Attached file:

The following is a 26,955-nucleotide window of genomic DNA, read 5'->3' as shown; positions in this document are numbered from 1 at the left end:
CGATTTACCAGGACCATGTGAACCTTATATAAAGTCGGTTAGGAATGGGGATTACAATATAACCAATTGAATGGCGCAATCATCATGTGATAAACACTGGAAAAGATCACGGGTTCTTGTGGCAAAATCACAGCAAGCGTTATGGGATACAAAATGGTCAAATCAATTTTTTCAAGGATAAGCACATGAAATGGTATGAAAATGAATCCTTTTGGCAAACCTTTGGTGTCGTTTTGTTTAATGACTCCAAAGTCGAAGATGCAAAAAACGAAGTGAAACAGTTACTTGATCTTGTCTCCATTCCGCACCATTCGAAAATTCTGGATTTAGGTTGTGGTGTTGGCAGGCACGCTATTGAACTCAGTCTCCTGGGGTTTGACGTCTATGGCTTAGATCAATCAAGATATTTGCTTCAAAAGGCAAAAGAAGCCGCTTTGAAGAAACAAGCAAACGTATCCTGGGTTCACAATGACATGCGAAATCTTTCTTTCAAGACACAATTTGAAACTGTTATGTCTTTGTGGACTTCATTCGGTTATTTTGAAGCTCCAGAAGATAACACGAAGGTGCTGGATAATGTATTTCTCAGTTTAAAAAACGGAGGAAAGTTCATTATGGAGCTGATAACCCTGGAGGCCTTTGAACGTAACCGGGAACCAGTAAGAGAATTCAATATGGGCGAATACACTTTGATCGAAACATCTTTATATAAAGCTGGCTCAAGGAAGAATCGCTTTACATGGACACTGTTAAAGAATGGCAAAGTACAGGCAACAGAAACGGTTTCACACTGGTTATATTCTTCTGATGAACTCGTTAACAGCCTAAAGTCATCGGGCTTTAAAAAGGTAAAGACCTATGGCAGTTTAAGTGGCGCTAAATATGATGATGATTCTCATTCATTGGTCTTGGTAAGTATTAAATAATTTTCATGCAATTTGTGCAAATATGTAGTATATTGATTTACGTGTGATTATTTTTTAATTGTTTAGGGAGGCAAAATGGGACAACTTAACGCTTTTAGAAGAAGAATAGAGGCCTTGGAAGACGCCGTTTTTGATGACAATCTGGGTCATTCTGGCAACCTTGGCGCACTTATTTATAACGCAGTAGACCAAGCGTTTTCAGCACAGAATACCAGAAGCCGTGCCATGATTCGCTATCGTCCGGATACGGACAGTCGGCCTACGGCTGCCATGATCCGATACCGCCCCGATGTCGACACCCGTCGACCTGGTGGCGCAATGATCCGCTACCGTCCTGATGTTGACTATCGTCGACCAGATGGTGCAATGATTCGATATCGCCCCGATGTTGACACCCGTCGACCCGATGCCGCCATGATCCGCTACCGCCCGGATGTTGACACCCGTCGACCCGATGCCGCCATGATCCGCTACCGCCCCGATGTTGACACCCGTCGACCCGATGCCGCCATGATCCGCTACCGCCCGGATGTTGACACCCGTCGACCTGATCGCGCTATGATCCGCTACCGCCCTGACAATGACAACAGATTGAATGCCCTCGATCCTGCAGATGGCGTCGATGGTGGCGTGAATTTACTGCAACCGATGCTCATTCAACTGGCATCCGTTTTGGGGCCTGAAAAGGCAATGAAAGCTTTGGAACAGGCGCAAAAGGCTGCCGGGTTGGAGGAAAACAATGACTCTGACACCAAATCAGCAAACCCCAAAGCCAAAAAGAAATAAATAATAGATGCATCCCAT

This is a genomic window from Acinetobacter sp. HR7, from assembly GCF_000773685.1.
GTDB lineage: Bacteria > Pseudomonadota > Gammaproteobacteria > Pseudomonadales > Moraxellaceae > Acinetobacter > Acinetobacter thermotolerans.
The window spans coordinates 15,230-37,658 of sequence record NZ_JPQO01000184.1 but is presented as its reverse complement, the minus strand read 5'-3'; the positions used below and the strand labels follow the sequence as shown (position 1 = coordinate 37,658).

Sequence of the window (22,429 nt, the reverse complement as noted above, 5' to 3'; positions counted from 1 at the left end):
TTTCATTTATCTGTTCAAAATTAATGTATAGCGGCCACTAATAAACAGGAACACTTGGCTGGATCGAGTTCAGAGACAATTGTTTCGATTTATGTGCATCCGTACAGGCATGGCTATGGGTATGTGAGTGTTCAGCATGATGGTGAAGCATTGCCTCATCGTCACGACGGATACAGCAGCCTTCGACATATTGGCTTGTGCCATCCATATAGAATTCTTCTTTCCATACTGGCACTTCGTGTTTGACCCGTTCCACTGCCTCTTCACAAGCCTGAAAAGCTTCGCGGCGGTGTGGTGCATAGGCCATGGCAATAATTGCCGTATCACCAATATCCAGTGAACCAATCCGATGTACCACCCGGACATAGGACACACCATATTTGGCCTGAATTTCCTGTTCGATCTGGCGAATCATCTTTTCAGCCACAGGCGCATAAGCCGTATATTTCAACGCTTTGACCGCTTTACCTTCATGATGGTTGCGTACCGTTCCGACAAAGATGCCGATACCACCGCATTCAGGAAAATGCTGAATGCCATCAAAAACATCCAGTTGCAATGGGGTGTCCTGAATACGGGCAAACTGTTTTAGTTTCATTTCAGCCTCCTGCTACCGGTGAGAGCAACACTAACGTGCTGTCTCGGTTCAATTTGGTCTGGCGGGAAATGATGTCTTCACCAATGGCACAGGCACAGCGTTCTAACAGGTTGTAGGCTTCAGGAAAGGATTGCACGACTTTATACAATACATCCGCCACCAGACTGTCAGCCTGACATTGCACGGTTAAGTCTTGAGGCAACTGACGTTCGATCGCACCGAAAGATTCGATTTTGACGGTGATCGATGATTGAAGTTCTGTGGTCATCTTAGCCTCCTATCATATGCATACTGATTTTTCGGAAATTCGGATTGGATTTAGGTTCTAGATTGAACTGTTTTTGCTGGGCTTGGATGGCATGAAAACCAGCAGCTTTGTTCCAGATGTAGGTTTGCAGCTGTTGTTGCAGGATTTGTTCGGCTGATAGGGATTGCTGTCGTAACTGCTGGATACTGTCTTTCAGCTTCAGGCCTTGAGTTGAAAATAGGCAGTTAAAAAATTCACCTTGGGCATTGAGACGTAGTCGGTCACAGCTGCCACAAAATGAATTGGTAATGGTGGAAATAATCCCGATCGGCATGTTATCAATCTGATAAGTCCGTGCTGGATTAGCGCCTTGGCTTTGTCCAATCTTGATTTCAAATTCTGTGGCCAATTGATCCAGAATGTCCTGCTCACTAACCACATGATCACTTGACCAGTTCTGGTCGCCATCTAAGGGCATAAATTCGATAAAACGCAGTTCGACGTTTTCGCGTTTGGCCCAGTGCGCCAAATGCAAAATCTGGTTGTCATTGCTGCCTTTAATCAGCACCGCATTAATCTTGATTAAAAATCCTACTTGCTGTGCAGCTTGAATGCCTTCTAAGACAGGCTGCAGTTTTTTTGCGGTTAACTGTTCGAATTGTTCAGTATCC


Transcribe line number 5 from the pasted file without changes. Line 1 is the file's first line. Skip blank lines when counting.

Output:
The window spans coordinates 15,230-37,658 of sequence record NZ_JPQO01000184.1 but is presented as its reverse complement, the minus strand read 5'-3'; the positions used below and the strand labels follow the sequence as shown (position 1 = coordinate 37,658).